Press Releases

Stamp has raised more than $81 million for research

Washington—The U.S. House of Representatives today approved legislation to renew congressional approval for the breast cancer research stamp through 2019, sending the bill to President Obama for his signature. The stamp has raised $81 million for breast cancer research since its creation in 1998.

The bill was introduced by Senator Dianne Feinstein (D-Calif.) and Mike Enzi (R-Wyo.) in the Senate, and Representatives Jackie Speier (D-Calif.) and Cynthia Lummis (R-Wyo.) in the House.

The breast cancer research stamp provides first-class postage and currently costs 60 cents. The additional 11 cents over the regular postal rate helps fund breast cancer research at the National Institutes of Health and the Medical Research Program at the Department of Defense.

The idea for the stamp was devised by Dr. Ernie Bodai, a Sacramento breast cancer surgeon. Dr. Bodai partnered with Betsy Mullen, a breast cancer survivor from San Diego, and David Goodman from Orinda, who lost his wife to breast cancer, to advocate for the creation of the stamp.

“The breast cancer research stamp has been incredibly successful. It has raised more than $81 million for life-saving research, and the 1 billionth stamp will soon be sold,” said Senator Feinstein. “The stamp offers Americans a simple way to contribute to improved screening, diagnosis and treatment for a cancer that claims the lives of more than 40,000 women each year. To ensure the stamp’s continued success, I look forward working with the Post Office and nationwide retailers to increase awareness of the stamp and make sure it’s widely available.”

“With so much at stake in the fight against breast cancer, I am glad to see the House take action and pass this important legislation,” said Senator Enzi. “Breast cancer takes too many of our loved ones. We have already raised millions of dollars through this program to help with research against this deadly disease and renewal of this legislation will continue to support innovation, bringing us closer to a cure.”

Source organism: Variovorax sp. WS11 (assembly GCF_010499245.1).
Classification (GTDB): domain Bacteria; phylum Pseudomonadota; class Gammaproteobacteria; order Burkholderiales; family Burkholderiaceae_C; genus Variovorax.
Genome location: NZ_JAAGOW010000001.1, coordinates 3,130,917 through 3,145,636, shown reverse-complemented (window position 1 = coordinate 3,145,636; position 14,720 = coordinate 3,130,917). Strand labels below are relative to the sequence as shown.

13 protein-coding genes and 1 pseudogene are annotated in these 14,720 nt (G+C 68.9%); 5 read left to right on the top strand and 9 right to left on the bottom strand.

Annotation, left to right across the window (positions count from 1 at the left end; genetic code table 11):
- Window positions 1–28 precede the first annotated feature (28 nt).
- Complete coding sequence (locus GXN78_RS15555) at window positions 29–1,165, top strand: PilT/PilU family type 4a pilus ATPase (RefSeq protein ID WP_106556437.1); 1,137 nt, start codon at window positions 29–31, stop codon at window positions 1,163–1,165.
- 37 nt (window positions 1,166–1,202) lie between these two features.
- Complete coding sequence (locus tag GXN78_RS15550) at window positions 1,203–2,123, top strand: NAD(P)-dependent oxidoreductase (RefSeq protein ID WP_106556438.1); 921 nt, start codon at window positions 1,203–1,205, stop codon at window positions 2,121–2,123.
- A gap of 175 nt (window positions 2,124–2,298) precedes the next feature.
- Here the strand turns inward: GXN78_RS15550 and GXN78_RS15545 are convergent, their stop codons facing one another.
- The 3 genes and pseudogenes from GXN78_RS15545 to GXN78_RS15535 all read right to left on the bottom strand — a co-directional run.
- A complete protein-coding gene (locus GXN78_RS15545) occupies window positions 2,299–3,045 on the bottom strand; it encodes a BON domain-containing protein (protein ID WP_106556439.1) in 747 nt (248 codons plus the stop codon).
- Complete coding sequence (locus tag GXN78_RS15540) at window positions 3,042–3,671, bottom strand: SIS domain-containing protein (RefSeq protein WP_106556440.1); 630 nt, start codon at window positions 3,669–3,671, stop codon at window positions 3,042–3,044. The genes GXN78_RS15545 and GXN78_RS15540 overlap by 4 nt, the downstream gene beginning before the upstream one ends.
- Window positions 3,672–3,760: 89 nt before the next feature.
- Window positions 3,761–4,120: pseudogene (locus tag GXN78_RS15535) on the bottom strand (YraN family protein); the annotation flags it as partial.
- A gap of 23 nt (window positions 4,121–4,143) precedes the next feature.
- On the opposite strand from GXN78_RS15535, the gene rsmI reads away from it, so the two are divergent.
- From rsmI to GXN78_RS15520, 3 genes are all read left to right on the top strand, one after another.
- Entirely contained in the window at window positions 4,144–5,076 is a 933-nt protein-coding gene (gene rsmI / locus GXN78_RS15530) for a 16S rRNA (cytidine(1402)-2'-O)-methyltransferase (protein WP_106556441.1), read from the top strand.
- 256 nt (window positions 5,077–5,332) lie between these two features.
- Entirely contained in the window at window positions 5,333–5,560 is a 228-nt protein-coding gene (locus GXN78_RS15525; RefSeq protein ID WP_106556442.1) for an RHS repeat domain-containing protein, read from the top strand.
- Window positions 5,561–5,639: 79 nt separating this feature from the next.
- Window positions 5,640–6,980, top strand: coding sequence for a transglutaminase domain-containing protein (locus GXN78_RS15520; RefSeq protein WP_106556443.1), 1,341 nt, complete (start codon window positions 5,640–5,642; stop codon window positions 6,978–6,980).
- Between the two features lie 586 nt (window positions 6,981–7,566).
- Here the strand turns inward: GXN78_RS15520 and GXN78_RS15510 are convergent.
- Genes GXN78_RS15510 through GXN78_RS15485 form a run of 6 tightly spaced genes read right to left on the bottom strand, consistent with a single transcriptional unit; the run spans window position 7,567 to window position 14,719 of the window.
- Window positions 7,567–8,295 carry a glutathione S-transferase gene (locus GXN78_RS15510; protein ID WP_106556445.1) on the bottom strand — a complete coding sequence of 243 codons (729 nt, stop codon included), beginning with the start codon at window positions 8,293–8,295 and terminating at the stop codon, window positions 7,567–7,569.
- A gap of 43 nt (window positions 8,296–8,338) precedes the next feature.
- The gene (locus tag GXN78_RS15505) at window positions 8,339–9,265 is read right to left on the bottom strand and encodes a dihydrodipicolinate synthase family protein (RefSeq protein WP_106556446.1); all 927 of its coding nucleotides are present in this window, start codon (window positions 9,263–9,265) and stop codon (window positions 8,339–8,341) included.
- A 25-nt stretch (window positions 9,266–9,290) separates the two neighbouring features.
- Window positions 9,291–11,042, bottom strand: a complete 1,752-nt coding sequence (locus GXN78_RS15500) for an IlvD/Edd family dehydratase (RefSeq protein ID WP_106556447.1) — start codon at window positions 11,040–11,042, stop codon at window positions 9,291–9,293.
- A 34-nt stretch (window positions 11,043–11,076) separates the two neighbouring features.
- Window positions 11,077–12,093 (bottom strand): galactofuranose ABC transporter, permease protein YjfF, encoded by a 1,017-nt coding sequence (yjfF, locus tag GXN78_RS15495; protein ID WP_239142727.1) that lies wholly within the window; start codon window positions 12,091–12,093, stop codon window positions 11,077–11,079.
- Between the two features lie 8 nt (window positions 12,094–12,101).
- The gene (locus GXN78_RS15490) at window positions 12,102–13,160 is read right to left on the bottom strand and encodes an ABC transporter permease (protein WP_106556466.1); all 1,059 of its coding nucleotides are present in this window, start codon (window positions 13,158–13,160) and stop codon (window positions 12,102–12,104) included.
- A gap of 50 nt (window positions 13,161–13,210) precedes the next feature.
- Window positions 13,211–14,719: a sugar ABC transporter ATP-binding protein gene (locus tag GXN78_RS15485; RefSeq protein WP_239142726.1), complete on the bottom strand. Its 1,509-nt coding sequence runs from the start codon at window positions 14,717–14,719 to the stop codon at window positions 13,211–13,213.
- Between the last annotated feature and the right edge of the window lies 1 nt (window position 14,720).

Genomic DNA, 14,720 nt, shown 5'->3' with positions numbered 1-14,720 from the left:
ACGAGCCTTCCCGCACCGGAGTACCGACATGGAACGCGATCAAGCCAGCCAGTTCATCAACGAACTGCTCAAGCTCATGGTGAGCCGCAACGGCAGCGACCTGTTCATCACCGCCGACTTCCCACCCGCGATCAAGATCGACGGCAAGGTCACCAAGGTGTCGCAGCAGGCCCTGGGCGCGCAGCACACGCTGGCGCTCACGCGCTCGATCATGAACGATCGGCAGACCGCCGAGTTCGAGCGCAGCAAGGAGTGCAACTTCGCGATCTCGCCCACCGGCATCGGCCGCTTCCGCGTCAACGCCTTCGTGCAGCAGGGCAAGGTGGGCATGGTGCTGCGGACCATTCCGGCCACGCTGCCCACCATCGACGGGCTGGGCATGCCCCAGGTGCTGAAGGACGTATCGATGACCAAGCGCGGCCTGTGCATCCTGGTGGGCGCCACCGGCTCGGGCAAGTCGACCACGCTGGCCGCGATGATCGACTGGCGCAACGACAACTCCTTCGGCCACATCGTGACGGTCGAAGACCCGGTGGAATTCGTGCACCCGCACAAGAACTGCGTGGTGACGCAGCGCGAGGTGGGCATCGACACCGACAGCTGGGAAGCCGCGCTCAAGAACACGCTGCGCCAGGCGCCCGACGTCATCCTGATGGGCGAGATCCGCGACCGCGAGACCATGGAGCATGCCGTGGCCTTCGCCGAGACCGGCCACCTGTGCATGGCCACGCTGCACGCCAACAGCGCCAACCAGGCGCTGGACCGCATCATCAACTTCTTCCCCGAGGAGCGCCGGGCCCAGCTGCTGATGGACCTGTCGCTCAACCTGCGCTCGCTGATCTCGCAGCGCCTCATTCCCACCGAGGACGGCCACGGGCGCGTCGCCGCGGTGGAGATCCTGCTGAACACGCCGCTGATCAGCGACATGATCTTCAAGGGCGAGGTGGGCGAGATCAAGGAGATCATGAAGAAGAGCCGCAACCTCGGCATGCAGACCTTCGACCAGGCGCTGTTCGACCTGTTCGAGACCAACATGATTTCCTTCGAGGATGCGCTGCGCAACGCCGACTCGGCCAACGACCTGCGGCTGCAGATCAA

“The passage of this bill is an important victory for women, men, and their families in the battle against breast cancer,” said Rep. Speier. “One in eight American women develops invasive breast cancer during her lifetime and it is the second leading cause of cancer death in women. By selling this stamp, the U.S. Postal Service has raised over $81.8 million for breast cancer research since its creation in 1998 at no additional cost to taxpayers. Its reauthorization is a crucial step toward finally discovering a cure for this terrible disease.”

“Since 1998, this has been an effective, budget-neutral way to fund critical research to treat and hopefully one day cure this disease,” said Rep. Lummis. “For the health of all Americans, both women and men, it is important that we continue to support this fiscally responsible funding of medical research. I am proud to join my friend Jackie Speier and our House colleagues to pass this reauthorization bill to, as the stamp says, ‘Fund the fight. Find the cure.’”

“I am thrilled that the breast cancer research stamp will be reauthorized for an additional four years,” said Dr. Ernie Bodai. “To date, the stamp has raised more than $81 million for much-needed research. These funds have resulted in major advances not only in breast cancer, but other malignancies as well. I am truly grateful for Congress’ ongoing support of the stamp.”

 Proceeds from the stamp help fund the National Cancer Institute’s breast cancer research programs. These programs focus on how to improve early detection of breast cancer. Scientists study how cancers originate and develop in order to improve prevention, screening, diagnosis and treatment.

Scientists also research how to identify markers that precede the development of breast cancer, find better ways to predict whether tumors and lesions found through cancer screening are likely to become life-threatening and investigate links between pregnancy factors and breast cancer risk.

The bill is supported by the American College of Obstetricians and Gynecologists, American Association for Cancer Research, American Cancer Society Cancer Action Network, the American College of Surgeons, Are You Dense Advocacy, Breast Cancer Fund, Center for Women Policy Studies, Susan G. Komen, Breast Cancer Research Foundation and Tigerlily Foundation.